R-scripts

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When the R-script option is selected, TCW performs the following:
  1. Writes the necessary information to the R environment based on the options selected.
  2. Runs the R script using the source command.
  3. Reads the results variable from the R enviroment, which should contain the p-values.
TCW writes the following variables to the R environment (the following assignments are from the above demo example):
gc: GC values of sequences
    rowNames: sequences (row) names
    grpNames: group (column) names
    repNames: replicate names
    counts: counts of sequences
    countData <- array(counts,dim=c(210,10))
    rm(counts)
    rownames(countData) <- rowNames
    nGroup1 <- 5
    nGroup2 <- 5
   
	
The variables displayed with a ":" after them are assigned with the assign function, whereas the others are the exact assignment.
The most important variables are countData and grpNames, e.g.
> head(countData)
        [,1] [,2] [,3] [,4] [,5] [,6] [,7] [,8] [,9] [,10]
tra_001 1017  594 1222 1209 1315  378 1002 1649  826  1195
tra_002  272  239  431  400  368  101  206  151  109   185
tra_003 3830 5185 4847 4857 5451 1859 2506 1334 1541  2307
tra_004 1707 1088 2429 2210 2334  529  919 1103  810  1427
tra_005  479  369  439  444  565  114  192  151  232   351
tra_006 1122  923 1381 1320 1482  632  839  905  670   823
> grpNames
 [1] "Stem" "Stem" "Stem" "Stem" "Stem" "Root" "Root" "Root" "Root" "Root"
The R script should put the p-values in the results variables, e.g.
> head(results)
[1] 7.322066e-10 1.615220e-09 4.467008e-09 4.721506e-09 9.586951e-08
[6] 1.314299e-07

The order should correspond to the input order; if changed, then change the order in rowNames to correspond.

An example script is:

# edgeR gln method unless no replicates
library(edgeR)
y <- DGEList(counts=countData,group=grpNames)
y <- calcNormFactors(y)
if (nGroup1==1 && nGroup2==1) {
    writeLines("Using classic with fixed dispersion")
    et <- exactTest(y, dispersion=disp)
    res <- topTags(et, n=nrow(et), adjust.method="BH")
} else {
 	writeLines("Using tradional glm")
    design <- model.matrix(~grpNames)
    y <- estimateDisp(y, design)
    fit <- glmQLFit(y,design)
    qlf <- glmQLFTest(fit,coef=2)
    res <- topTags(qlf, n=nrow(qlf), adjust.method="BH")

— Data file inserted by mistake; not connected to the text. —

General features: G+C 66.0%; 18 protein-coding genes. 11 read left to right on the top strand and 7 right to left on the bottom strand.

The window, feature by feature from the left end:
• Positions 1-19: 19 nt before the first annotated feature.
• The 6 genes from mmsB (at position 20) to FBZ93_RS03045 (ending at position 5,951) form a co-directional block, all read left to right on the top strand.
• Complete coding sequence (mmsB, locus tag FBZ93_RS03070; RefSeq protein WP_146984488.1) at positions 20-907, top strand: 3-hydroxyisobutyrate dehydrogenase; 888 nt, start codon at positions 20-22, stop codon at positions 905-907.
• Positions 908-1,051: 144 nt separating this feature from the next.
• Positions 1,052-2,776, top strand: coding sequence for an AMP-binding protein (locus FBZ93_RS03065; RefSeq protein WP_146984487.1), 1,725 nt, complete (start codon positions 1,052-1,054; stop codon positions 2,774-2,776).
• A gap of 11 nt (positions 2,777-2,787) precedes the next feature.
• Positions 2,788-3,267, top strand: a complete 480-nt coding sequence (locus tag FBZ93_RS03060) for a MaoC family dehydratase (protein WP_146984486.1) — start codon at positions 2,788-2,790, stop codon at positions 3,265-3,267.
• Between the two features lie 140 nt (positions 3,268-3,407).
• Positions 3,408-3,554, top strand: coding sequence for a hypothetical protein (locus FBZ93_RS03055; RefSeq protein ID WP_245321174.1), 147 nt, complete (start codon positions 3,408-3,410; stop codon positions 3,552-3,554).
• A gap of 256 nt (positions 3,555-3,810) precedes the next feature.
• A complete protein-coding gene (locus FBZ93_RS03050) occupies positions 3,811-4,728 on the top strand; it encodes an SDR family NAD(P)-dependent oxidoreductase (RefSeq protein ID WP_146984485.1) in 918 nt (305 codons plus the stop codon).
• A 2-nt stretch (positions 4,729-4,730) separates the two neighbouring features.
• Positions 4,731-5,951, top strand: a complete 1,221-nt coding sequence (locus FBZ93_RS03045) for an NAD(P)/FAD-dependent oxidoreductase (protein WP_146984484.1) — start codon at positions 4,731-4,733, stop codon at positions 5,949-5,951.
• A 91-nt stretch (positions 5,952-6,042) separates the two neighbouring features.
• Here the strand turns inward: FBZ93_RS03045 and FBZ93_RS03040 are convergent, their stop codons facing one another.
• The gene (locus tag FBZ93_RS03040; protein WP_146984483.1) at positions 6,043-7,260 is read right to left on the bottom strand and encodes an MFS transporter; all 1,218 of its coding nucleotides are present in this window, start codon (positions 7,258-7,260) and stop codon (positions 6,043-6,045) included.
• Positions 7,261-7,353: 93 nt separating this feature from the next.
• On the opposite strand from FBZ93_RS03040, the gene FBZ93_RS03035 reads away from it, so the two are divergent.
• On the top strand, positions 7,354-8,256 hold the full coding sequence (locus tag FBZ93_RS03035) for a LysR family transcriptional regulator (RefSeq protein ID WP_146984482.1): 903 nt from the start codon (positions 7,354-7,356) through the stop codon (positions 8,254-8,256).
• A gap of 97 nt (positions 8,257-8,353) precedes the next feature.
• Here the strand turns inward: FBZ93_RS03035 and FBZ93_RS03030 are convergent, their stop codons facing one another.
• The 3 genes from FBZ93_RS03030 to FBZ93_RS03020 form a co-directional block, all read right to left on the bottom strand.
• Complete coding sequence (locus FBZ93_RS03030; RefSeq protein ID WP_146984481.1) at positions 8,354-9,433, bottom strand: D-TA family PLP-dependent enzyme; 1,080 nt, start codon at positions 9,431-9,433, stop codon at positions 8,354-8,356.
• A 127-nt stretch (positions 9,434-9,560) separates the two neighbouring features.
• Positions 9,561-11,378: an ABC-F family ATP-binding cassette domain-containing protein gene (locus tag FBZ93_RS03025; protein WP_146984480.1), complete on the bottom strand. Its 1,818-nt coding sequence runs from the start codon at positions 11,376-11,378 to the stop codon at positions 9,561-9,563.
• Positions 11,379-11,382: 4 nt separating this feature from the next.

} 
# Use the following for non-adjusted: results <- et$table$PValue
# 4th column is FDR
results <- res$table[,4]
rowNames <- rownames(res)

3.B Options

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Pre-filter

This example uses a database with 26k sequences and 5 replicates for root and stem. The three filtering options where run with defaults(table on lower left) before input to edgeR (results in figure on lower right). The first option filtered 1713 sequences and the second option filtered 7518; with edgeR, the number of analyzed sequences effects the resulting DE value.
FilterDescriptionColumn1
Count >[n] Filter all sequences that do not have any replicates with a count > n (default 1) RoSt1
CPM2 >=[n] for >[m] Filter all sequences that do not have more than m replicates with CPM >= n (default 2 and 1) RoSt2
None No filtering RoSt3
1 Column in table on right.
2 CPM (Counts per million) is defined below.
The DE value (RoSt) is set to negative if Root<Stem.
The columns prefixed with '#' are the counts, which are used by the filters.
The two columns at the end (Root and Stem) are the RPKM values.
In the figure on the right:
  1. DE value 3.00: the filtered sequences (i.e. not input to the DE computation) have a value of 3.
  2. DE value 2.00: the sequences that recieved an NA (i.e. no result) from the DE computation have a value of 2.

CPM (Counts per million) takes into account replicate size. There will be N replicates/samples to be analyzed, e.g. there are 10 replicates for the above dataset. The CPM value for a sequence j replicate i is computed (countj/Si)*1E6, where Si is sum of the counts for each replicate i.

To view the first 50 filtered sequences that do not have 'all' zero count values, execute runDE with the ID or database name and a -v,